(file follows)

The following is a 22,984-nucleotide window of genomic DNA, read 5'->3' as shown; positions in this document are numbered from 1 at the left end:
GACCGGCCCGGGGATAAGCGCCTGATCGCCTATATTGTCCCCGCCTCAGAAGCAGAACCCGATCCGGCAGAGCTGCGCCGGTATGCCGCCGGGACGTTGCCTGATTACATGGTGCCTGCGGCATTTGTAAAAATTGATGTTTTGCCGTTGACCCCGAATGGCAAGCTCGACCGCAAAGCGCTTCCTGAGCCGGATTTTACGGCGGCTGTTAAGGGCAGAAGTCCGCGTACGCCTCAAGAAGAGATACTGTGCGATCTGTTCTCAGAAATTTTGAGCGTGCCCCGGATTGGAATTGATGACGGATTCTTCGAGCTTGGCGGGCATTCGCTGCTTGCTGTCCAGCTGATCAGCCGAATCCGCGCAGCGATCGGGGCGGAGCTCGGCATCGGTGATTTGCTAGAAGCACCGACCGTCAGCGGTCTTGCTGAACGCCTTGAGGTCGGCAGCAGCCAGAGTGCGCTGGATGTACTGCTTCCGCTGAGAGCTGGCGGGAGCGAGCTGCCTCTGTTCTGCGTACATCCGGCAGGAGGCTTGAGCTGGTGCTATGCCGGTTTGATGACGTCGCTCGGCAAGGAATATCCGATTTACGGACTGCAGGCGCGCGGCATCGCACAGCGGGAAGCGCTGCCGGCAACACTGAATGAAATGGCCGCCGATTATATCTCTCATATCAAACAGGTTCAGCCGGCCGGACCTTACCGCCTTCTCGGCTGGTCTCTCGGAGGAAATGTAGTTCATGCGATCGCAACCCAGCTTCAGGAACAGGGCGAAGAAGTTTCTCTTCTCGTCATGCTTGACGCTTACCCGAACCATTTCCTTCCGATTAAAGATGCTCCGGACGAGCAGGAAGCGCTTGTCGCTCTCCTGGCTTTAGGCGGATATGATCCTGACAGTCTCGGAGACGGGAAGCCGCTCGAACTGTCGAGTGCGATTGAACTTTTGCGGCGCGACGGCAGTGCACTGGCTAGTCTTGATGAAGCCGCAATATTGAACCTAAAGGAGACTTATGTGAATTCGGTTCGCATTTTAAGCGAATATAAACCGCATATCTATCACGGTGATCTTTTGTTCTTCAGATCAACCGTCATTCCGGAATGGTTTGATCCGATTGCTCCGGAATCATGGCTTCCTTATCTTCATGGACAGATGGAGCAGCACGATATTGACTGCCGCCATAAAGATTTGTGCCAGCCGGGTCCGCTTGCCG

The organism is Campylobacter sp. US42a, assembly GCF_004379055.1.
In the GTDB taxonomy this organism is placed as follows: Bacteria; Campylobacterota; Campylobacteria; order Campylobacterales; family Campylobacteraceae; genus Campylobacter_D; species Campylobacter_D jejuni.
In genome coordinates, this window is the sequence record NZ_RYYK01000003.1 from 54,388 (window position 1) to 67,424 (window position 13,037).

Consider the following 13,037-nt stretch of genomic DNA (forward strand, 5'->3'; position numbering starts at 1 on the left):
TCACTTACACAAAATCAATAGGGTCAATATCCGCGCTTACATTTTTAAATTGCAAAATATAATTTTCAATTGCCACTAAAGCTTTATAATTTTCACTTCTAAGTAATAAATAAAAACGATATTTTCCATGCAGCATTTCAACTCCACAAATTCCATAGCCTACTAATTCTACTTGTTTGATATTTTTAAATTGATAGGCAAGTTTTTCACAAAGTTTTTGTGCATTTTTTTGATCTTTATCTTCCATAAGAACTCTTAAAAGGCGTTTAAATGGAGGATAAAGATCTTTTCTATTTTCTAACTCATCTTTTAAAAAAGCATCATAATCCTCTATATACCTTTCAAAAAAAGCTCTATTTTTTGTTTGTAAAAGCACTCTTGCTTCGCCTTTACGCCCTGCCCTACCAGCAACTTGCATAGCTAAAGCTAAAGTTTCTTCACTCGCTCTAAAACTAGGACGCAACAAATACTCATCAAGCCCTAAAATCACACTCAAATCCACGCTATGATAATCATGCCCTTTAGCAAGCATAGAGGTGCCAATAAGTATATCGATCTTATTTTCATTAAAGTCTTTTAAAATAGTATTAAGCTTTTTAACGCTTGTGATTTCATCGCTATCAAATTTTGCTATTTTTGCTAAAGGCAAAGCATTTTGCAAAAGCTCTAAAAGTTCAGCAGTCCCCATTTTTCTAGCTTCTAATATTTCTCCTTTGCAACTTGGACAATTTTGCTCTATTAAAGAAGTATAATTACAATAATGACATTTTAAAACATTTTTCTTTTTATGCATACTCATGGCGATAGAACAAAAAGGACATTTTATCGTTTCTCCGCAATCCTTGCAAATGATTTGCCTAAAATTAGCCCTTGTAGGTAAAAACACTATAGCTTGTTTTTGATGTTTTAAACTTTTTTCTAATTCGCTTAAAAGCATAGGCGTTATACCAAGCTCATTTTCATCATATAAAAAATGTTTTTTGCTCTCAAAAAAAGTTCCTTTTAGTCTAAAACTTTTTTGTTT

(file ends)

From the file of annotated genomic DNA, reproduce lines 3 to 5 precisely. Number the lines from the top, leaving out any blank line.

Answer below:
The organism is Campylobacter sp. US42a, assembly GCF_004379055.1.
In the GTDB taxonomy this organism is placed as follows: Bacteria; Campylobacterota; Campylobacteria; order Campylobacterales; family Campylobacteraceae; genus Campylobacter_D; species Campylobacter_D jejuni.
In genome coordinates, this window is the sequence record NZ_RYYK01000003.1 from 54,388 (window position 1) to 67,424 (window position 13,037).